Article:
tone

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tone

 [tōn]
1. normal degree of vigor and tension; in muscle, the resistance to passive elongation or stretch; tonus.
2. a particular quality of sound or voice.
Miller-Keane Encyclopedia and Dictionary of Medicine, Nursing, and Allied Health, Seventh Edition. © 2003 by Saunders, an imprint of Elsevier, Inc. All rights reserved.

tone

(tōn),
1. A sound of distinct frequency.
2. The character of the voice expressing an emotion.
3. The tension present in resting muscles.
4. Firmness of the tissues; normal functioning of all the organs.
5. To perform toning.
[G. tonos, tone, or a tone]
Farlex Partner Medical Dictionary © Farlex 2012

tone

(tōn)
n.
1. The quality or character of sound.
2. The normal state of elastic tension or partial contraction in resting muscles.
3. Normal firmness of a tissue or an organ.
v.
To give tone or firmness to.
The American Heritage® Medical Dictionary Copyright © 2007, 2004 by Houghton Mifflin Company. Published by Houghton Mifflin Company. All rights reserved.

tone

Music therapy A musical sound Neurology The degree of tension in a muscle Psychology The nuance of a spoken phrase Sports medicine The baseline muscle tension, which usually reflects the amount of training. See Muscle tone.
McGraw-Hill Concise Dictionary of Modern Medicine. © 2002 by The McGraw-Hill Companies, Inc.

tone

(tōn)
1. A musical sound.
2. The character of the voice expressing an emotion.
3. The tension present in resting muscles.
4. Firmness of the tissues; normal functioning of all the organs.
[G. tonos, tone, or a tone]
Medical Dictionary for the Health Professions and Nursing © Farlex 2012

tone

The degree of tension maintained in a muscle when not actively contracting. In health, this is slight. Tone is abolished in certain forms of paralysis and greatly increased in others.
Collins Dictionary of Medicine © Robert M. Youngson 2004, 2005

tone

(tōn)
1. Sound of distinct frequency.
2. Character of the voice expressing an emotion.
3. Tension present in resting muscles.
4. Firmness of tissues; normal functioning of all organs.
5. To perform toning.
[G. tonos, tone, or a tone]
Medical Dictionary for the Dental Professions © Farlex 2012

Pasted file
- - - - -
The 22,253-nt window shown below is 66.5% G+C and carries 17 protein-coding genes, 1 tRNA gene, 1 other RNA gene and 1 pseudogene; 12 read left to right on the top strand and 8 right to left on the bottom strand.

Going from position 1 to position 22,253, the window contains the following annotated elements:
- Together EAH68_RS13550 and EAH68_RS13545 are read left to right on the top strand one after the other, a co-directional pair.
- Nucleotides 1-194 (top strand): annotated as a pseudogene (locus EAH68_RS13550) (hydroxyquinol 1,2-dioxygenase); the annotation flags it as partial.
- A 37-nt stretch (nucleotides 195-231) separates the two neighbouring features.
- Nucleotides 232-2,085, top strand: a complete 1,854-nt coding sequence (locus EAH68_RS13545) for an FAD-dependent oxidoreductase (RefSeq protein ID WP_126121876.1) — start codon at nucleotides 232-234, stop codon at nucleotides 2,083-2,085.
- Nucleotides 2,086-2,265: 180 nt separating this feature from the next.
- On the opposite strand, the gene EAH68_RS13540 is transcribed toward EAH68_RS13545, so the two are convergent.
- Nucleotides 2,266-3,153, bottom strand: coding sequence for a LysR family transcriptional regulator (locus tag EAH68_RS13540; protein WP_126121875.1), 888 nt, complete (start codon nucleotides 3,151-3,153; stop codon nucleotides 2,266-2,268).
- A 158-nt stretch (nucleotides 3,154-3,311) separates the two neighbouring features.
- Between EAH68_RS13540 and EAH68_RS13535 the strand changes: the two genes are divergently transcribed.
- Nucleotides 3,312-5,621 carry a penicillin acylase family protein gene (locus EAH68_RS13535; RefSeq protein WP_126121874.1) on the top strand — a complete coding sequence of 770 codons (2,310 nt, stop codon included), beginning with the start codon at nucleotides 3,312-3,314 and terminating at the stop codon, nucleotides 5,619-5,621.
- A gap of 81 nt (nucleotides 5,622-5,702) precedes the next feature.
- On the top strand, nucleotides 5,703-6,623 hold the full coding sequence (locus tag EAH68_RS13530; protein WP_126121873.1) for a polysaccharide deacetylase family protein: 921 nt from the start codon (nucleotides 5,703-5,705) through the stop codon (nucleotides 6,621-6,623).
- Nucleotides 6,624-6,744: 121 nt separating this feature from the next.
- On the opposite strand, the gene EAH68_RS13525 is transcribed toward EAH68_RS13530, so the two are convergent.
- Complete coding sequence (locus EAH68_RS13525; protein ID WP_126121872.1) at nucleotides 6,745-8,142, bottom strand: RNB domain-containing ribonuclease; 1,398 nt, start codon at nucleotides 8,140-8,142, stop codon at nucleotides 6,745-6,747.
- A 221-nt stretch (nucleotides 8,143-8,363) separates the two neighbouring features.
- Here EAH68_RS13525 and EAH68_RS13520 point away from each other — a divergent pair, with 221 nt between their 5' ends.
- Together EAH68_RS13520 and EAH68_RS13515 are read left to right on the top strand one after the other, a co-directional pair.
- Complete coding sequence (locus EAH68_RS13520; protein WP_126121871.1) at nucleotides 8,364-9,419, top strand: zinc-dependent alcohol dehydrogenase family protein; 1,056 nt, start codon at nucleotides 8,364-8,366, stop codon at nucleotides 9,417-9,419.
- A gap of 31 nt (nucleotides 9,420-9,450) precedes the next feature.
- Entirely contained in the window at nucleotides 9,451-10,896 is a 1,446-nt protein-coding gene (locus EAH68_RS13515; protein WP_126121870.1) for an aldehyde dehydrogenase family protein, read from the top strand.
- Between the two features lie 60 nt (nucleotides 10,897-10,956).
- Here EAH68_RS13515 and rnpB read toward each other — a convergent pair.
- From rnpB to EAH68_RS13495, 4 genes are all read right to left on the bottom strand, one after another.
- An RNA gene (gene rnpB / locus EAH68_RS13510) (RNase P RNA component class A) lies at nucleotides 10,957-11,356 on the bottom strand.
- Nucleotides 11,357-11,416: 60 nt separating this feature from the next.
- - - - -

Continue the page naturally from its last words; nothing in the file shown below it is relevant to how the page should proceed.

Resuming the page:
References in periodicals archive ?
Furthermore, he says, 'tonus, which means either "mode" or "whole tone".
Her argument is based around `the fact that notes FF and [g.sup.3] occur in the same sonata', therefore requiring a keyboard a whole tone wider than the conventional five-octave limit of the time.
The whole tone is secretly literary and resonant of Ovid and Apuleius.
"And this will have an effect on the whole tone of Hungarian national feeling." On Rumanian feeling too; under Ceausescu it would have been impossible for an ethnic Hungarian such as Father Laszlo Tokes to be invited to join the Cabinet.
And dedicated Franc believes finding the perfect dress sets the whole tone of a wedding.
"Let's have a little lovefest," he announced at the top, laughing: "That sounds so corny, I'm never going to say that on stage again!" But then opening with the rather apt What the World Needs Now is Love, and finishing on That's What Friends are For - not counting a final audience sing-along of Raindrops Keep Falling on My Head - the whole tone of the evening was happily upbeat.
Keeper Konstantopoulos admitted boss Aitor Karanka was frustrated at the stoppage time dismissal - as much by the whole tone of the game as by Nugent's rash reaction.
The fast sections feature a quirky motive in a quasi-latin rhythm, built primarily on whole tone scales with plenty of tritones.
The whole tone and approach of her consultation implies that all we need to do is answer "yes" or "no".
Part One covers all scales, including pentatonic, modes, Hungarian, whole tone, chromatic and diminished scales.
The whole tone of the letter is to me, somewhat hysterical, and conjures up in my mind the demented figure of someone jumping up and down on the grave of democracy.
''His whole tone is one of unbearable, smug condescension.'' (And that quote's actually from the Mail's sister paper, the Sunday Mercury).